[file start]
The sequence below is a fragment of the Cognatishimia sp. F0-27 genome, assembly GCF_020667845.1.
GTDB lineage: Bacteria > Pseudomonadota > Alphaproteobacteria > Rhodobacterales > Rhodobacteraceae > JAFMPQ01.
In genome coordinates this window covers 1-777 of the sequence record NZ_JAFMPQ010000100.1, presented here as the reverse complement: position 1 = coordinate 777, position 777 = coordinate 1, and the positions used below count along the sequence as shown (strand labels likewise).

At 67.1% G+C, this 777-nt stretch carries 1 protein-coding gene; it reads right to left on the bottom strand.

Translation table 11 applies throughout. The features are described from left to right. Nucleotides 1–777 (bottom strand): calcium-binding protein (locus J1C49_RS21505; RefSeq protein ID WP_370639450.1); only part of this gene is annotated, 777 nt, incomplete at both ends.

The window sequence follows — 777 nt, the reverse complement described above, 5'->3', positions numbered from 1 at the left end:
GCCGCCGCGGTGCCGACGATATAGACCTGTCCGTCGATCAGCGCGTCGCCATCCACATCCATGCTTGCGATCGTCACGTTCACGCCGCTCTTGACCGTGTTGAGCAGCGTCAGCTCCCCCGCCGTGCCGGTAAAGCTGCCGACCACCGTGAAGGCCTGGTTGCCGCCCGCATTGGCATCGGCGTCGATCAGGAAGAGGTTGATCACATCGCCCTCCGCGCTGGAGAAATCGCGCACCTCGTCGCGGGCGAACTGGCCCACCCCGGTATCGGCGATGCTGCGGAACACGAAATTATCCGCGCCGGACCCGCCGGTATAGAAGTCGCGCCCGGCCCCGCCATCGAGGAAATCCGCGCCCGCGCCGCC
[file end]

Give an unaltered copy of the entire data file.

The sequence below is a fragment of the Cognatishimia sp. F0-27 genome, assembly GCF_020667845.1.
GTDB lineage: Bacteria > Pseudomonadota > Alphaproteobacteria > Rhodobacterales > Rhodobacteraceae > JAFMPQ01.
In genome coordinates this window covers 1-777 of the sequence record NZ_JAFMPQ010000100.1, presented here as the reverse complement: position 1 = coordinate 777, position 777 = coordinate 1, and the positions used below count along the sequence as shown (strand labels likewise).

At 67.1% G+C, this 777-nt stretch carries 1 protein-coding gene; it reads right to left on the bottom strand.

Translation table 11 applies throughout. The features are described from left to right. Nucleotides 1–777 (bottom strand): calcium-binding protein (locus J1C49_RS21505; RefSeq protein ID WP_370639450.1); only part of this gene is annotated, 777 nt, incomplete at both ends.

The window sequence follows — 777 nt, the reverse complement described above, 5'->3', positions numbered from 1 at the left end:
GCCGCCGCGGTGCCGACGATATAGACCTGTCCGTCGATCAGCGCGTCGCCATCCACATCCATGCTTGCGATCGTCACGTTCACGCCGCTCTTGACCGTGTTGAGCAGCGTCAGCTCCCCCGCCGTGCCGGTAAAGCTGCCGACCACCGTGAAGGCCTGGTTGCCGCCCGCATTGGCATCGGCGTCGATCAGGAAGAGGTTGATCACATCGCCCTCCGCGCTGGAGAAATCGCGCACCTCGTCGCGGGCGAACTGGCCCACCCCGGTATCGGCGATGCTGCGGAACACGAAATTATCCGCGCCGGACCCGCCGGTATAGAAGTCGCGCCCGGCCCCGCCATCGAGGAAATCCGCGCCCGCGCCGCC